Photograph by Christine Cornell/AFP/Getty Images.
Two men behind one one of the most serious terrorism plots since 9/11 testified at-length in a New York City courtroom this week, detailing how they were recruited by al-Qaida to bomb the city's subways and how they were taught a "very simple" method for making suicide bombs.
Reuters reports that Afghan-born Najibullah Zazi and Zarein Ahmedzay, both 27, took the stand in the trial of a third accused terrorist, Adis Medunjanin. The three men were friends from their time at a high school in Queens.
Zazi and Ahmedzay have both already pleaded guilty to conspiring with Medunjanin to commit suicide attacks in the city and agreed to become government witnesses in a bid for leniency. Bosnia-born Medunjanin has denied any connection to the plot or al-Qaida.
During the first two days of the trial on Tuesday and Wednesday, Zazi, a permanent U.S. resident, and Ahmedzay, a U.S. citizen, recounted the trio’s trip to Pakistan in 2008, and their attempt to enter Afghanistan to join the Taliban. Denied entry, they returned to Pakistan and joined an al-Qaida training center where they learned to construct a detonator from household chemicals, and were persuaded to go back to the U.S. to carry out attacks.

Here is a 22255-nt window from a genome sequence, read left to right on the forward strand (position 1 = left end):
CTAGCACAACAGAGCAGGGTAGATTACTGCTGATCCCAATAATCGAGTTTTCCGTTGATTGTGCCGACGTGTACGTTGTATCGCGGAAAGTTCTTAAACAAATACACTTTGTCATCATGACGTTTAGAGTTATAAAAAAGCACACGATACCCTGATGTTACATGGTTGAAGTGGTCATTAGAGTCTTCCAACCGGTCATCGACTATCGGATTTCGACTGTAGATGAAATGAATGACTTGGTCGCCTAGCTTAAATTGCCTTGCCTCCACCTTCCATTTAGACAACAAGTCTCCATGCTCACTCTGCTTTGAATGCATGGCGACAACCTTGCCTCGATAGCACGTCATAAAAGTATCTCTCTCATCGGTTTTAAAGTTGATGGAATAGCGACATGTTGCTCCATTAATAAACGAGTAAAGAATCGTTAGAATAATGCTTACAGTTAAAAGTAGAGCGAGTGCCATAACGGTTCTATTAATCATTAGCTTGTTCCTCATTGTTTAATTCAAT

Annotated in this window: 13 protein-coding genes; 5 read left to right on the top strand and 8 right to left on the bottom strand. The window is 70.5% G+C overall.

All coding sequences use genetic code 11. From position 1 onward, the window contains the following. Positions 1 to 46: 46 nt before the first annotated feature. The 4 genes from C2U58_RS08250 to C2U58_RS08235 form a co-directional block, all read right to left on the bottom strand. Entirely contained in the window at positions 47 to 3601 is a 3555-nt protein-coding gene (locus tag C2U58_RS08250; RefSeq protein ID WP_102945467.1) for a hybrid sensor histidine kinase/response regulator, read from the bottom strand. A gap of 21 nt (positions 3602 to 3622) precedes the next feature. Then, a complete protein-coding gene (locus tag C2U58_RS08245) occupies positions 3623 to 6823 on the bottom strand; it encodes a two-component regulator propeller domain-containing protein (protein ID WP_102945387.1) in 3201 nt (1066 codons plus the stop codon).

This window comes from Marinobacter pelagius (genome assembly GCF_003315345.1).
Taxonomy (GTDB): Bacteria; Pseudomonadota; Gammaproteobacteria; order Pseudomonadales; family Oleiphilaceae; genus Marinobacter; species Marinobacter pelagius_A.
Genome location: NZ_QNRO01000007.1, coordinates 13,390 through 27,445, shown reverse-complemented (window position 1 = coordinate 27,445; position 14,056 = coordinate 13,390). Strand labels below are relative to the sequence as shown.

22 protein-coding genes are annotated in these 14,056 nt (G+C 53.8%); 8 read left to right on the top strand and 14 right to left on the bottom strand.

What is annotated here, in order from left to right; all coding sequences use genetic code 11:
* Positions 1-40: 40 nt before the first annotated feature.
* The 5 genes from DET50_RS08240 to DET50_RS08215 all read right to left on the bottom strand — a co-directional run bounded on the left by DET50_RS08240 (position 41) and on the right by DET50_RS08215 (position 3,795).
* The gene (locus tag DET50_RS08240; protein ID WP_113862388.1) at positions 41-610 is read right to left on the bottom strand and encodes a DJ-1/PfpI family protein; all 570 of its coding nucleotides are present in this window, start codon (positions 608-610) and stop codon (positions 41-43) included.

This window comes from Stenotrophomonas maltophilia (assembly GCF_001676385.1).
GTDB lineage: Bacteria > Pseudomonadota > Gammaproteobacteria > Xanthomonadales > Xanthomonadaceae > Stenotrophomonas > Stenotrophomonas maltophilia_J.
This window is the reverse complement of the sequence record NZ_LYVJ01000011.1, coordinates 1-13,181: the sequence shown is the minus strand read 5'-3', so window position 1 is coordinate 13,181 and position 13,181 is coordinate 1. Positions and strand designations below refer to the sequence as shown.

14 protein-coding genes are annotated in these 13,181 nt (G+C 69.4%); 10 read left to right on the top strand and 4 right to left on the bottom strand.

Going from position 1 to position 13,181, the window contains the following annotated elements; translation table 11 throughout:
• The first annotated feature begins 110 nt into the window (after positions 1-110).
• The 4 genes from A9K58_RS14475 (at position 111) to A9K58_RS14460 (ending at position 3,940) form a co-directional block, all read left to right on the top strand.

"It was very simple and they're everywhere," Zazi said of the bomb-making recipe and its chemicals.
The New York Daily News notes that the men, who had been living in Queens, hoped that attacking New York would send a message to the Obama administration. While testifying on Wednesday, Zazi said they had also considered other targets including cinemas, Grand Central Station, Wal-Mart and the New York Stock Exchange before deciding to target the transit system.
"People commute all the time on buses and subways," Zazi said. "The subway is the heart of everything in New York City."
Zazi and Ahmedzay both face a charge of life in prison, but have yet to receive their sentence.